Acting Up

My musings, thoughts, rants, and discoveries. - Scott Maddock

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Location: Redmond, Washington, U.S. Inc. (Formerly U.S.A.)

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I haven't blogged here since 2012. Why am I making a stab at it again?

I realized two things about social media I wanted to get away from. First was that I was often using it as a journal, which is boring and maybe TMI for those platforms. Secondly I was using it too much for my taste, so that I felt like a tool for marketers rather than using social media as a tool for my ends.

Monday, November 11, 2002


Yesterday morning just as I'd soaped the washcloth the water went out. They are doing some work, replacing the mechanical meters with electronic ones and the timing was bad for me. It could have been worse, I only had to rinse my hands and the dribble as the water drained from the upstairs plumbing to the shower head was just enough.

On the way to rehearsal I was cut off/forced over several times. It would be nice to have a motorcycle with dump truck toughness. Just let the inattentive drivers bounce off you.

And number three, the real disaster. I have gotten a handle on Officer Welch in Rumors. Not as good as I would like, and I'm working hard in the time I have to keep going deeper. Ben, the director, has been especially happy with my work and choices the last three or four rehearsals. On the one hand I recognize myself getting in little behavior ruts when adjusting character, on the other hand I'm able to make pretty substantial and consistent changes. Not something I was able to do before last year's intensive class.

Now for the disaster. Last night was our preview, the final dress rehearsal in which people are invited for "Pay What You Will." Fairly early in the scenes where Officers Welch and Pudney are present I forgot my line. That's not quite an apt description. I know my lines, I forgot which line was up next, the line I'd just given. My brain seized. I kept looking from person to person as Officer Welch. Luckily the audience thought it was funny and was laughing. They knew something was wrong, but not all knew exactly what. When I was facing the cast I silently mouthed, "I'm lost!"

After 12 years, or maybe it was only 7 or 8 seconds Cookie tried to save me, saying something about the gunshots which didn't come up for another 10 minutes. I had to respond to that, and I improvised something non-committal, and finally Claire asked Chris the question I was supposed to ask and we were back on track. When the gunshots actually came out I added "Again!", changing the line to "Again! What gunshots?"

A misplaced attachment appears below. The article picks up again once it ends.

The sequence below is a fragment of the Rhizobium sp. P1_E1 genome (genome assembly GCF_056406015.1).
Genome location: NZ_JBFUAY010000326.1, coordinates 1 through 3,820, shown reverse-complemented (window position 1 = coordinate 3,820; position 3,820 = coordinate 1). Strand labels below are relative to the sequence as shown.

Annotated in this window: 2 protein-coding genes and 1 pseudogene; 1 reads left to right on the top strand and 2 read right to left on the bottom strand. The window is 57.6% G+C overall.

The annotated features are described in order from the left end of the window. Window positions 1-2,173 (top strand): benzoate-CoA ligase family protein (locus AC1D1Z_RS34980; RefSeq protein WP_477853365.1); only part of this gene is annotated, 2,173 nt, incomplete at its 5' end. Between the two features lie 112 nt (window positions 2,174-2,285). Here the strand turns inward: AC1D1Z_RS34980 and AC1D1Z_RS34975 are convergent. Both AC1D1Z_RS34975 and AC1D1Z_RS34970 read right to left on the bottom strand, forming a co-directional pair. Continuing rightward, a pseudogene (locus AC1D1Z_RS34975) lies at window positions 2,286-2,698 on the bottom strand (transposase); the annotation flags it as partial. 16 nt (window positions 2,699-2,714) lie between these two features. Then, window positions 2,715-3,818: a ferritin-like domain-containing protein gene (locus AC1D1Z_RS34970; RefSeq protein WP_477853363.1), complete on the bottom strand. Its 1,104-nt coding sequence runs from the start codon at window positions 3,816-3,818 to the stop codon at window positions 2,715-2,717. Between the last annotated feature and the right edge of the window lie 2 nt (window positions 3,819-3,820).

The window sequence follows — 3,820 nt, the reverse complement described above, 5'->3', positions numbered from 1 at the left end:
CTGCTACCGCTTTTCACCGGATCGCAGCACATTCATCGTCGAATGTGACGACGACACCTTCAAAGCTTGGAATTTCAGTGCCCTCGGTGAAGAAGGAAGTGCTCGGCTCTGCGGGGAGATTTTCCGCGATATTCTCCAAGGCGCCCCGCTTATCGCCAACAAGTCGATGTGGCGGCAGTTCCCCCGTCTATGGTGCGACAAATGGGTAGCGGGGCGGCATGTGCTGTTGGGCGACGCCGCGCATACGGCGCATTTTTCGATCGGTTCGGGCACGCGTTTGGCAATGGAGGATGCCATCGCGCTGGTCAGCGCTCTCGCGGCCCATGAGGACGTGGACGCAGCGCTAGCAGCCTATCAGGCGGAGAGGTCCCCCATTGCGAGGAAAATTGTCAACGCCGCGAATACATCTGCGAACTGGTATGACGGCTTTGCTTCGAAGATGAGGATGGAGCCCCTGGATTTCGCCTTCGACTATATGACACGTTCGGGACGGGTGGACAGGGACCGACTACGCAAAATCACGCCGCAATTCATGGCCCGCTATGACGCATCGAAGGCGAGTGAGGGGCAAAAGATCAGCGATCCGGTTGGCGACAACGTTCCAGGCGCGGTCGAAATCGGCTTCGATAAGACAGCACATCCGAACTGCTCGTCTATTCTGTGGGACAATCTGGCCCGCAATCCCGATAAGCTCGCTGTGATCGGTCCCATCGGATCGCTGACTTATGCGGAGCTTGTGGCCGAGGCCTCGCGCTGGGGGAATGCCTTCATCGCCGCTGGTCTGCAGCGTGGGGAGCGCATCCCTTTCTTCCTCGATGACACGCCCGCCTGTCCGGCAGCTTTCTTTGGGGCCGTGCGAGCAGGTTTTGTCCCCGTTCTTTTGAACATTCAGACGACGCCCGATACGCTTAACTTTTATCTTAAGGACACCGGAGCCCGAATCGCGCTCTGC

I've heard many actors talk about that special experience. I suspect it's like the motorcycle adage. "There's people who have dumped their bike, and those who haven't yet." Just like the motorcycle crash, the total disorientation on stage is something I hope to not experience again.

Maybe it was a little cosmic payback. The night before I tried a different approach on my line, "Don't mess with me now!" Rather than yelling I was threatening them, but still pretty loud. In notes afterwards I was trying to figure out why it didn't work very well. The stage managers and director thought it was much more scary and menacing, which is what we were looking for but the other actors said, "Oh you didn't yell as loud this time so we didn't have anything to react to." It was a little funny and frustrating to feel the audience was listening more closely than the other actors. Well, the disaster was a pointed reminder for me to deal with what I am getting and giving, not what I expect should happen.

I also learned a couple other things. If I should get lost again I should say something like, "Could you repeat that ma'am?" I will try to make thinking of recovery lines which are in character part of my prep for future roles. I've no idea why I got lost. Most likely my attention drifted, though that doesn't feel right. Someone may have messed up their cue, but that hasn't troubled me before, as I generally have no problem covering and improvising something to get back on track. I don't look for cues based on exact words, but by meaning. Whatever it was I will continue to analyze what what I did to myself so I can prevent doing it again.

This a great cast and fun to work with, and I trust them a lot. Even so, I think my brain freeze was catching. It wasn't that nobody wanted to help, rather they all felt caught in the headlights too. Maybe it's that stage presence I keep hearing I have. Having a strong presence is still a very bemusing notion to me, and until now I thought it was a great gift. If I can bring everyone else along with me when I get dazed it puts more responsibility on me. It is still a great gift, but there may be strings. I'd sure be curious to hear what directors, stage managers, crew, and other actors think.